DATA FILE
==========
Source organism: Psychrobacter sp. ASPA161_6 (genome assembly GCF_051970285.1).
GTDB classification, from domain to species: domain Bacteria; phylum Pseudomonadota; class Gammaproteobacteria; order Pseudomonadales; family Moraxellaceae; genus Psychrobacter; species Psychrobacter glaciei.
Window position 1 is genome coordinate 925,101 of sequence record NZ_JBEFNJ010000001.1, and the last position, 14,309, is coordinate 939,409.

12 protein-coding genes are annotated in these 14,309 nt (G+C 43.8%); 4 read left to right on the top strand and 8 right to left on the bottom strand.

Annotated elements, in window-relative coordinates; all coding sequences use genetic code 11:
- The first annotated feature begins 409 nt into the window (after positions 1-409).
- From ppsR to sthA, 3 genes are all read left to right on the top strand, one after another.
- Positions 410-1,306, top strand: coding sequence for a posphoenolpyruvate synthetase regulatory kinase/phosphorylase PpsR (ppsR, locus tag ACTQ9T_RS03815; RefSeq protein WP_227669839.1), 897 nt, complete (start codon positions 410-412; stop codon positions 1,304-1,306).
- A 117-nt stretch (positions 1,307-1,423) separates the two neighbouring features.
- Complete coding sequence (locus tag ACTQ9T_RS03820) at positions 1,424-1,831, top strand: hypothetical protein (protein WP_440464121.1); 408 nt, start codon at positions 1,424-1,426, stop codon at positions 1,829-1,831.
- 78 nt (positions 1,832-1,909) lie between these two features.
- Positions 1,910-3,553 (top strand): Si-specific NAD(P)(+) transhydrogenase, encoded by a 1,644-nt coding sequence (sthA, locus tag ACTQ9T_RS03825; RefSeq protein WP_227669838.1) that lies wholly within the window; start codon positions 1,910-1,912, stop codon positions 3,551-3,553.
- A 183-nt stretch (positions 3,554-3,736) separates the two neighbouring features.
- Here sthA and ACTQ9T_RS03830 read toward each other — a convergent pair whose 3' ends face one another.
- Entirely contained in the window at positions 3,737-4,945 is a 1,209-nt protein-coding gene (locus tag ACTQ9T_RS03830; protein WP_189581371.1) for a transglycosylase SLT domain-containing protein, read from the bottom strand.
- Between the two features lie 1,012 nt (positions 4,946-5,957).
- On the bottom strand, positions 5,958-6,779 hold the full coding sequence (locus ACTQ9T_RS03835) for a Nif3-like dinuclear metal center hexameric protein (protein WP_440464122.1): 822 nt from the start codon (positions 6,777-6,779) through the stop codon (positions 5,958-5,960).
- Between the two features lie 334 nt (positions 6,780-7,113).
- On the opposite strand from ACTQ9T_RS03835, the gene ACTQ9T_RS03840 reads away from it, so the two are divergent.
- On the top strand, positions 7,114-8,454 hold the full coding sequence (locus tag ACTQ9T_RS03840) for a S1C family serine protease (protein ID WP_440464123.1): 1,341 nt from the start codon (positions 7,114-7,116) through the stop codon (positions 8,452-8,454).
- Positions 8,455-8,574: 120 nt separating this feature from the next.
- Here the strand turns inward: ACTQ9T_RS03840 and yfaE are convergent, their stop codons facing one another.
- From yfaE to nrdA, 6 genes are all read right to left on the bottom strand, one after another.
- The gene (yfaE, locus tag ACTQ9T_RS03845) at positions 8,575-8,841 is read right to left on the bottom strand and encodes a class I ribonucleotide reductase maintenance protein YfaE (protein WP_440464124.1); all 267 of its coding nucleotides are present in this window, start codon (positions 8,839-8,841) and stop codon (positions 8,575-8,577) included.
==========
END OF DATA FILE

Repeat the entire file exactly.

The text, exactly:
Source organism: Psychrobacter sp. ASPA161_6 (genome assembly GCF_051970285.1).
GTDB classification, from domain to species: domain Bacteria; phylum Pseudomonadota; class Gammaproteobacteria; order Pseudomonadales; family Moraxellaceae; genus Psychrobacter; species Psychrobacter glaciei.
Window position 1 is genome coordinate 925,101 of sequence record NZ_JBEFNJ010000001.1, and the last position, 14,309, is coordinate 939,409.

12 protein-coding genes are annotated in these 14,309 nt (G+C 43.8%); 4 read left to right on the top strand and 8 right to left on the bottom strand.

Annotated elements, in window-relative coordinates; all coding sequences use genetic code 11:
- The first annotated feature begins 409 nt into the window (after positions 1-409).
- From ppsR to sthA, 3 genes are all read left to right on the top strand, one after another.
- Positions 410-1,306, top strand: coding sequence for a posphoenolpyruvate synthetase regulatory kinase/phosphorylase PpsR (ppsR, locus tag ACTQ9T_RS03815; RefSeq protein WP_227669839.1), 897 nt, complete (start codon positions 410-412; stop codon positions 1,304-1,306).
- A 117-nt stretch (positions 1,307-1,423) separates the two neighbouring features.
- Complete coding sequence (locus tag ACTQ9T_RS03820) at positions 1,424-1,831, top strand: hypothetical protein (protein WP_440464121.1); 408 nt, start codon at positions 1,424-1,426, stop codon at positions 1,829-1,831.
- 78 nt (positions 1,832-1,909) lie between these two features.
- Positions 1,910-3,553 (top strand): Si-specific NAD(P)(+) transhydrogenase, encoded by a 1,644-nt coding sequence (sthA, locus tag ACTQ9T_RS03825; RefSeq protein WP_227669838.1) that lies wholly within the window; start codon positions 1,910-1,912, stop codon positions 3,551-3,553.
- A 183-nt stretch (positions 3,554-3,736) separates the two neighbouring features.
- Here sthA and ACTQ9T_RS03830 read toward each other — a convergent pair whose 3' ends face one another.
- Entirely contained in the window at positions 3,737-4,945 is a 1,209-nt protein-coding gene (locus tag ACTQ9T_RS03830; protein WP_189581371.1) for a transglycosylase SLT domain-containing protein, read from the bottom strand.
- Between the two features lie 1,012 nt (positions 4,946-5,957).
- On the bottom strand, positions 5,958-6,779 hold the full coding sequence (locus ACTQ9T_RS03835) for a Nif3-like dinuclear metal center hexameric protein (protein WP_440464122.1): 822 nt from the start codon (positions 6,777-6,779) through the stop codon (positions 5,958-5,960).
- Between the two features lie 334 nt (positions 6,780-7,113).
- On the opposite strand from ACTQ9T_RS03835, the gene ACTQ9T_RS03840 reads away from it, so the two are divergent.
- On the top strand, positions 7,114-8,454 hold the full coding sequence (locus tag ACTQ9T_RS03840) for a S1C family serine protease (protein ID WP_440464123.1): 1,341 nt from the start codon (positions 7,114-7,116) through the stop codon (positions 8,452-8,454).
- Positions 8,455-8,574: 120 nt separating this feature from the next.
- Here the strand turns inward: ACTQ9T_RS03840 and yfaE are convergent, their stop codons facing one another.
- From yfaE to nrdA, 6 genes are all read right to left on the bottom strand, one after another.
- The gene (yfaE, locus tag ACTQ9T_RS03845) at positions 8,575-8,841 is read right to left on the bottom strand and encodes a class I ribonucleotide reductase maintenance protein YfaE (protein WP_440464124.1); all 267 of its coding nucleotides are present in this window, start codon (positions 8,839-8,841) and stop codon (positions 8,575-8,577) included.